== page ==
HAL-elujah! Christopher Nolan may be the only working director qualified to re-examine Stanley Kubrick’s 1968 sci-fi space masterpiece, which Nolan has carefully “unrestored” to its original photo format for an extraordinary theatrical rerelease unlike any other 50th anniversary.
The 47-year-old filmmaker, who’s a little too young to have seen 2001: A Space Odyssey when it first hit theaters, was able to enjoy the film in its full analog glory when it was re-released in theaters following the success of Star Wars: A New Hope in 1977.
“My dad took me to see it in Leicester Square in London on the biggest screen possible in 70mm, and I’ve never forgotten that feeling of the screen just opening up and you being taken on a journey that you never thought was possible,” Nolan describes to EW. “That’s always stayed with me as an inspiration for what movies could do.”
The Oscar-winning filmmaker has indeed taken notes from Kubrick’s innovative storytelling within his own works, from the closely crafted complexity of Inception and the vastness of space exploration and humanity in Interstellar to the minimal dialogue in his World War II epic Dunkirk. But his love for 2001 led him to supervise an “un-restoration” of an original film print of Kubrick’s film, which is now available in select theaters, so that an entire new generation that may not have had the chance to see the film on the big screen, will get to experience it in the same way Nolan did four decades ago.
“I would liken the experience of what we’re doing with these prints to listening to a vinyl record as opposed to an MP3 file,” Nolan explains. “You’re seeing more emotional information, you have a more immersive experience, a more emotional experience, you’re drawn into the film in a way that digital has a much harder time involving in these terms.”
Nolan tells EW about how influential the classic film has been not only for him, but for the craft of cinema, and how it inspired him to make his own space exploration film.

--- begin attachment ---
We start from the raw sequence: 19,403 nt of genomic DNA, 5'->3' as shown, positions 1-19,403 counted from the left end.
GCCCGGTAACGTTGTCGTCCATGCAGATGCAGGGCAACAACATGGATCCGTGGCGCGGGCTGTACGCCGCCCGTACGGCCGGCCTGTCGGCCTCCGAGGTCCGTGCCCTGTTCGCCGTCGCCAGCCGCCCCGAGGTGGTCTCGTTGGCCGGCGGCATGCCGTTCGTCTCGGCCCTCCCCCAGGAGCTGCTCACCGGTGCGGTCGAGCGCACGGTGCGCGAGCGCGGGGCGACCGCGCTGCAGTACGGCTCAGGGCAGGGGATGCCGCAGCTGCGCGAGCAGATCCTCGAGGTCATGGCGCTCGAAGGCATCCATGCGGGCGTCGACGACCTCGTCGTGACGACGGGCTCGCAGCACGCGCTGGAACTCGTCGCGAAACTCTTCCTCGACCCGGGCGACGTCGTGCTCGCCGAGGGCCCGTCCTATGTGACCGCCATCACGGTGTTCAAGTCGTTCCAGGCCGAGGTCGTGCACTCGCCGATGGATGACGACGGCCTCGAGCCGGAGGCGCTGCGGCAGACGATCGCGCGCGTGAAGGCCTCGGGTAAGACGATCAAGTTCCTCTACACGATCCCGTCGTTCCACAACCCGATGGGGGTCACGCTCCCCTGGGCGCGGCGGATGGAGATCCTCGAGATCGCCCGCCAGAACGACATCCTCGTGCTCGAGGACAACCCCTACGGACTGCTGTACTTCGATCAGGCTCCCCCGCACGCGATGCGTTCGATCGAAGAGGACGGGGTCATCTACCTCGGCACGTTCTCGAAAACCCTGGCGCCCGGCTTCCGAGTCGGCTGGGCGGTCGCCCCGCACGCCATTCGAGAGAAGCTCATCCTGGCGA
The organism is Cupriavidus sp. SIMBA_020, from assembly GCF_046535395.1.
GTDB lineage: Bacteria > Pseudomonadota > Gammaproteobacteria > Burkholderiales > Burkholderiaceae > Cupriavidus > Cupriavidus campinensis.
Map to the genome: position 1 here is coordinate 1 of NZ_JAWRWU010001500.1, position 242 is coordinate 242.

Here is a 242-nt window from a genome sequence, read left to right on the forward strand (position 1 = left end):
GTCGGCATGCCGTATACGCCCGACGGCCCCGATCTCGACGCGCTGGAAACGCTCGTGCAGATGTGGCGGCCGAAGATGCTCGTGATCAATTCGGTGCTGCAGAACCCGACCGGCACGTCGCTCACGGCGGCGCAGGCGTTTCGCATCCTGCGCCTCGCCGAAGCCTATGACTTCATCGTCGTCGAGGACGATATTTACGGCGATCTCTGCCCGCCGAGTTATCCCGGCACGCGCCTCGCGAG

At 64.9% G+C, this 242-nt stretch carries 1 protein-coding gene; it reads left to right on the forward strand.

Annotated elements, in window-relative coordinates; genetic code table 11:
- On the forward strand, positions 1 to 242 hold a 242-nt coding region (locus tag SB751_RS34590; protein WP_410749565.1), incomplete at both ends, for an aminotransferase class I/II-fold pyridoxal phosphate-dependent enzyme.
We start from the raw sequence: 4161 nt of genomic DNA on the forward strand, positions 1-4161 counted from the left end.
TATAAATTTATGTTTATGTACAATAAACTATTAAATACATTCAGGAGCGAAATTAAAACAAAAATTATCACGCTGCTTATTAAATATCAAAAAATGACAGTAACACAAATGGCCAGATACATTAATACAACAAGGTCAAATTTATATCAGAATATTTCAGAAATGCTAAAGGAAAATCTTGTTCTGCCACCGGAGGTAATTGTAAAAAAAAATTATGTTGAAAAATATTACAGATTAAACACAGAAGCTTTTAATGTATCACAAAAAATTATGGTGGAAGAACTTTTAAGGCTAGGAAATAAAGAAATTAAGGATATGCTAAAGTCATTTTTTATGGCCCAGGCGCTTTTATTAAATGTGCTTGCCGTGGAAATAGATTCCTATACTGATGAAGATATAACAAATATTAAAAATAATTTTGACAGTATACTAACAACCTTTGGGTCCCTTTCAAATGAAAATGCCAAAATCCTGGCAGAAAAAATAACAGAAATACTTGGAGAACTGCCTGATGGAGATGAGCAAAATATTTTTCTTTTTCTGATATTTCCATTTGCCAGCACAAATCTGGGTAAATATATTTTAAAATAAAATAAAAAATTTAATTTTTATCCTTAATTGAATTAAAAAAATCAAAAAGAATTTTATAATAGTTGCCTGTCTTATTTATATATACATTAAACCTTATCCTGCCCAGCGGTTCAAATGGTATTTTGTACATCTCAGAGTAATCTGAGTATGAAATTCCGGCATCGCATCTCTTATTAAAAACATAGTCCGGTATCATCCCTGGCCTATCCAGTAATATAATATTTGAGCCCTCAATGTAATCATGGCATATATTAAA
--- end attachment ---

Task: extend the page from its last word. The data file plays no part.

ENTERTAINMENT WEEKLY: For someone who’s never seen this film, why should they go see 2001: A Space Odyssey in this format?
CHRISTOPHER NOLAN: 2001 is one of the most radical movies ever made. It was radical in 1968 when it came out, it broke all the rules for how films could tell a story and looking at it again in 2018, it is just as radical and it shows more than any other film I could name that movies can be anything, it just shows the possibilities of cinema. What we’re doing is we’re putting it out there in its original 70mm photo-chemical analog glory to give audiences in 2018 the same experiences that audiences had in 1968, when that movie, I mean, it just changed everything, it changed the way people thought of movies.
Have you found yourself making subtle references or homages to 2001 within your work?
I think one of the things that 2001 tells you as filmmaker is to second-guess things, to say “do I need dialogue to explain something, or can I do it with just an image?” Kubrick always had this masterful sense of calm in the way he told stories — nothing is wasted, there are no extra shots, there are no extra lines, extra words, and so as a filmmaker, you start looking at it, it’s humbling to realize how simple, stripped down his storytelling language was. I find myself at times wondering what would Kubrick do in a particular situation, and it is humbling, because you look at the devices you use generally, and I think 2001 always serves as a little bit of a conscience, the way some of the silent films do for me as well, it’s one of these movies that tells its story, it takes its time with each shot and tells its story in almost purely visual terms, not relying on expositional dialogue and so forth. It’s a great thing to come back to, it’s a great thing to have in the back of your head. It can be done that way by a master, so we should all be aspiring to test the boundaries of movies in the same way.
When Interstellar came out, it was almost immediately described as your personal 2001 — how did it feel having your film put up next to a film that’s been so influential to you?